5. Indian Trade Promotion Organisation (ITPO): Indian Trade Promotion Organisation was setup on 1st January 1992 under the Companies Act 1956 by the Ministry of Commerce, Government of India. Its headquarter is at New Delhi. ITPO was formed by merging the two erstwhile agencies viz., Trade Development Authority and Trade Fair Authority of India. ITPO is a service organisation and maintains regular and close interaction with trade, industry and Government. It serves the industry by organising trade fairs and exhibitions— both within the country and outside, It helps export firms participate in international trade fairs and exhibitions, developing exports of new items, providing support and updated commercial business information. ITPO has five regional offices at Mumbai, Bangalore, Kolkata, Kanpur and Chennai and four international offices at Germany, Japan, UAE and USA.
6. Indian Institute of Foreign Trade (IIFT): Indian Institute of Foreign Trade is an institution that was setup in 1963 by the Government of India as an autonomous body registered under the Societies Registration Act with the prime objective of professionalising the country’s foreign trade management. It has recently been recognised as Deemed University. It provides training in international trade, conduct researches in areas of international business, and analysing and disseminating data relating to international trade and investments.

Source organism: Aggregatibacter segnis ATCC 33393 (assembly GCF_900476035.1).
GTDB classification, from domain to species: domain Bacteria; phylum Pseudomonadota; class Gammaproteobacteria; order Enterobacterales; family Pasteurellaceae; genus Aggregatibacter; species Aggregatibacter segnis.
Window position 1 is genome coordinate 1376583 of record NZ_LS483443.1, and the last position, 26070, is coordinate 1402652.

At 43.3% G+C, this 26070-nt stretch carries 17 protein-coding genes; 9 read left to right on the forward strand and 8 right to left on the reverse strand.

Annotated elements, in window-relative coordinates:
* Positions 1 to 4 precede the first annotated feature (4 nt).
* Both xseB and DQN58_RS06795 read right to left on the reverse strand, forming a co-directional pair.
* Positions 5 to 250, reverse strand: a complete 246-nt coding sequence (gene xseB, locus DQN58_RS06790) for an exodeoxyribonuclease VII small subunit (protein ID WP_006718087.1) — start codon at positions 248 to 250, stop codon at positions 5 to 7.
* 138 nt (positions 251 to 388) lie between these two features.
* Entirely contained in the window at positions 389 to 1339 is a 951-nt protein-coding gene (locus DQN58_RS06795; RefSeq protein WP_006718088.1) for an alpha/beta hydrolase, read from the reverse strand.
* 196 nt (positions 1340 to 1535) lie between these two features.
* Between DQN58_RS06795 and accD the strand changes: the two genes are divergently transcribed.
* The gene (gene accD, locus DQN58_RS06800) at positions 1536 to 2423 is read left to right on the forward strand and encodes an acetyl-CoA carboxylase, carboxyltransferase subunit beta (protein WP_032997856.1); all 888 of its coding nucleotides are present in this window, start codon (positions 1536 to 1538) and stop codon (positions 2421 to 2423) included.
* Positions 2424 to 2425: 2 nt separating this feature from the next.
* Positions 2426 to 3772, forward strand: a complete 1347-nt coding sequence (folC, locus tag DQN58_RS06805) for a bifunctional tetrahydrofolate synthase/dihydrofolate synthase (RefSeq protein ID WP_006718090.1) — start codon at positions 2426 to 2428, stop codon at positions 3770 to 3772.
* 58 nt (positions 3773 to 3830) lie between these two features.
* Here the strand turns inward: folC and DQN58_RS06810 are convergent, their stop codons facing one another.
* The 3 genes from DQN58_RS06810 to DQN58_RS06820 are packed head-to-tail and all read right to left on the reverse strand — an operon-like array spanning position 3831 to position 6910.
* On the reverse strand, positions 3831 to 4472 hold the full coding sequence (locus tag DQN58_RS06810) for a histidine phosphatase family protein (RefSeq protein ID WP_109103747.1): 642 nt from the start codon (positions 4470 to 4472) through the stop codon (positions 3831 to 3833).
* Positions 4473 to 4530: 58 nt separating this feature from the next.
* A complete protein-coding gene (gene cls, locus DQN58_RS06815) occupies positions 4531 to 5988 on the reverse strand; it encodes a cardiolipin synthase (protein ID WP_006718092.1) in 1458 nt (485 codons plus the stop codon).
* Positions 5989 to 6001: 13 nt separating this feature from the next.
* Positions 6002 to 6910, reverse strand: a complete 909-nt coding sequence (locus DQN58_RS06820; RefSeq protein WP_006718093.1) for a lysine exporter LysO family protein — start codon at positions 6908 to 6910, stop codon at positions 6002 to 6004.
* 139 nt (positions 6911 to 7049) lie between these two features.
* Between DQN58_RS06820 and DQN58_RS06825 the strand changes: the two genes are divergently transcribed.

7. Indian Institute of Packaging (IIP): The Indian Institute of Packaging was set up as a national institute jointly by the Ministry of Commerce, Government of India, and the Indian Packaging industry and allied interests in 1966. Its headquarters and principal laboratory is situated at Mumbai and three regional laboratories are located at Kolkata, Delhi and Chennai. It is a training-cum-research institute pertaining to packaging and testing. It has excellent infrastructural facilities that cater to the various needs of the package manufacturing and package user industries. It caters to the packaging needs with regard to both the domestic and export markets. It also undertakes technical consultancy, testing services on packaging developments, training and educational programmes, promotional award contests, information services and other allied activities.
8. State Trading Organisations: A large number of domestic firms in India found it very difficult to compete in the world market. At the same time, the existing trade channels were unsuitable for promotion of exports and bringing about diversification of trade with countries other than European countries. It was under these circumstances that the State Trading Organisation (STC) was setup in May 1956. The main objective of the STC is to stimulate trade, primarily export trade among different trading partners of the world. Later the government set up many more organisations such as Metals and Minerals Trading Corporation (MMTC), Handloom and Handicrafts Export Corporation (HHEC).